Sunday, September 15, 2013

The Week Ahead: Fed forecasts, Bernanke newser

The Federal Open Market Committee concludes a two-day meeting on Wednesday with a written statement, a release of forecasts by committee members and a news conference by Fed Chairman Ben Bernanke.

This three-ring circus of messaging may be more impactful than most.

The Fed has been molding market expectations toward a slowing of its efforts to stimulate economic recovery through bond purchases.

I think it's likely that what the Fed says on Wednesday will allow traders to understand with greater precision when that slowing will begin. That in turn will have both immediate and longer-term influences on how the markets price in future Fed policy.

The FOMC meeting announcement will be released at 2 p.m. New York time, concurrently with the FOMC forecasts. The Bernanke news conference will begin at 2:30 p.m.

A key component of the Fed's money policy decision making is inflation and deflation, and the most timely indicator of those forces is the consumer price index, to be released Tuesday at 8:30 a.m. It will provide a speculative prelude to the Fed's statements on Wednesday.

There are four other major reports on the schedule.

Industrial production, out Monday at 8:15 a.m., tells how a major part of the economy is doing. I always read this report with the mental caveat that it is only a piece of the economy, not the whole economic universe.

Two housing reports provide insight into the sector that is the basis of recovery. Housing starts at 8:30 a.m. on Wednesday is a measure of future sales, and existing home sales on Thursday tracks sales that have occurred. The existing home market dwarfs that of new homes, which is tracked in a separate report out next week.

Finally, the Philadelphia Fed survey, which tracks market conditions in the Mid-Atlantic Region, will be released at 10 a.m. Thursday. Traders treat the region as fairly typical of important parts of the national economy, and that gives this report its influence.

Leading indicators (in descending order of importance):

The interest rate spread between 10-year Treasuries and the federal funds rate, reported continually during market hours.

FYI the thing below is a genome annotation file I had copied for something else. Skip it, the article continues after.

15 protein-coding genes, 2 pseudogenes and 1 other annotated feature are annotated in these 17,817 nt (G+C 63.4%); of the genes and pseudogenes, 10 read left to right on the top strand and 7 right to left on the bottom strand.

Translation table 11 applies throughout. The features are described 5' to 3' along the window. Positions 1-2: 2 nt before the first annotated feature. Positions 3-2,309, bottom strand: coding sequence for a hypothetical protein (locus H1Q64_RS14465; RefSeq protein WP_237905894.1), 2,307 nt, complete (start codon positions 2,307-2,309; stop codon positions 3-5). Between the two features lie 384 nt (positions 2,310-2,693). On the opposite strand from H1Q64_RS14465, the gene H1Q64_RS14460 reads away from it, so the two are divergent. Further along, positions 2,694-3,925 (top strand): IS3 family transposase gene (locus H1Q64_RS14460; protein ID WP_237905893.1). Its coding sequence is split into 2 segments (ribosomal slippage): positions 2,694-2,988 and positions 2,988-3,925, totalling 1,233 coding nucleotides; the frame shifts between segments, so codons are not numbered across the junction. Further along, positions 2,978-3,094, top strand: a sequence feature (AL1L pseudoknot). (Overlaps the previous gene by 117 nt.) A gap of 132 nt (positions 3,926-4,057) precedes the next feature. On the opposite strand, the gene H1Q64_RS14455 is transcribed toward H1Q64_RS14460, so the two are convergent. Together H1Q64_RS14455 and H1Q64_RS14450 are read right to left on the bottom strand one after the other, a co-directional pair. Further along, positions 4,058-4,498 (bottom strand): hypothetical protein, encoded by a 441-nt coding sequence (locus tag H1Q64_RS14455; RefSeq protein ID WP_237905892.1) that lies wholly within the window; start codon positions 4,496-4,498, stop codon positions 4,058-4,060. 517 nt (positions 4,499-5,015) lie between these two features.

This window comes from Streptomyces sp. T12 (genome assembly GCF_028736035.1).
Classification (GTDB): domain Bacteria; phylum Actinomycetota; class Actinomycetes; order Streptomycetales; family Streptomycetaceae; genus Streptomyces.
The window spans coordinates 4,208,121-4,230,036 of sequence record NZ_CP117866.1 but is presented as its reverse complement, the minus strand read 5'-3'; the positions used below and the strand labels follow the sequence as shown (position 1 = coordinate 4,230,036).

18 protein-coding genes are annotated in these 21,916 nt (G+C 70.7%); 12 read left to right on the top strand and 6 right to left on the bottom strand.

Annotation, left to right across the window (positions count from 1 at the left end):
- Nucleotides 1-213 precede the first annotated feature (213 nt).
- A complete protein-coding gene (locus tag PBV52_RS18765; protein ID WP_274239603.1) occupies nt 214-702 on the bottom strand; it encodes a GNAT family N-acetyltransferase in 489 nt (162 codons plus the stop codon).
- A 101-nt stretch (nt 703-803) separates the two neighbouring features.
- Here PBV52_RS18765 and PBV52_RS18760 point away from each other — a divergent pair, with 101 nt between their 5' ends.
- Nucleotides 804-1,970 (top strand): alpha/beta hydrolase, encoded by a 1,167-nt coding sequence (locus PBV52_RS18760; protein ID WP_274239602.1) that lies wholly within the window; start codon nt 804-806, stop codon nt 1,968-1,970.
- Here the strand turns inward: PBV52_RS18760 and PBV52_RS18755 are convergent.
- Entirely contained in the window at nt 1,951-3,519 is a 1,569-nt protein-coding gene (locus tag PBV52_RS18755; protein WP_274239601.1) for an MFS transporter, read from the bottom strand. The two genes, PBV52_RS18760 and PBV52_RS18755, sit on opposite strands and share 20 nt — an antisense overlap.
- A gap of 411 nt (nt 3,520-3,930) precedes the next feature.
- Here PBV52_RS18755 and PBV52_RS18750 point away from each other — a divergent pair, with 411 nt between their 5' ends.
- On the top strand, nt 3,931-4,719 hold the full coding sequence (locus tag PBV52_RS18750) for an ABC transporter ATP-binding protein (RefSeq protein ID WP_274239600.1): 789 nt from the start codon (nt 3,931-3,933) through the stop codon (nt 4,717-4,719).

The M2 money supply, at 4:30 p.m. Thursday.

The S&P 500 index, reported continually during market hours.

Average weekly initial jobless claims, at 8:30 a.m. Thursday.

Building permits for new private homes from the housing starts report, at 8:30 a.m. Wednesday.

Other reports of interest:

Monday: The Empire State manufacturing survey at 8:30 a.m., tracking conditions in New York.

Tuesday: The Treasury Department's international capital report, tracking inflows and outflows of foreign money into and from the U.S. economy, at 9 a.m., and the Home Builders' housing market index at 10 a.m.

Wednesday: Petroleum inventories at 10:30 a.m.


Aside from Bernanke at Wednesday's news conference, three FOMC members make public appearances, all on Friday: St. Louis Fed Pres. James Bullard, Kansas City Fed. Pres. Esther George, and Fed Gov. Daniel Tarullo.

An FOMC alternate, Minneapolis Fed Pres. Narayana Kocherlakota, also has an appearance on Friday.

Analytical universe

This week I shall be analyzing new bull and bear signals among 2,347 stocks and exchange-traded funds that have some analyst interest. They are traded both on the major U.S. exchanges and over-the-counter. My universe is selected from mid-cap stocks and larger, defined as market capitalization of $1 billion and greater.

Trading calendar

By my rules, I'm trading October options for the short legs of vertical, diagonal and calendar spreads and covered calls, and for all legs of butterfly spreads and iron condors. I'm trading December options for single calls and puts. Shares, of course, are good at any time.

Good trading!

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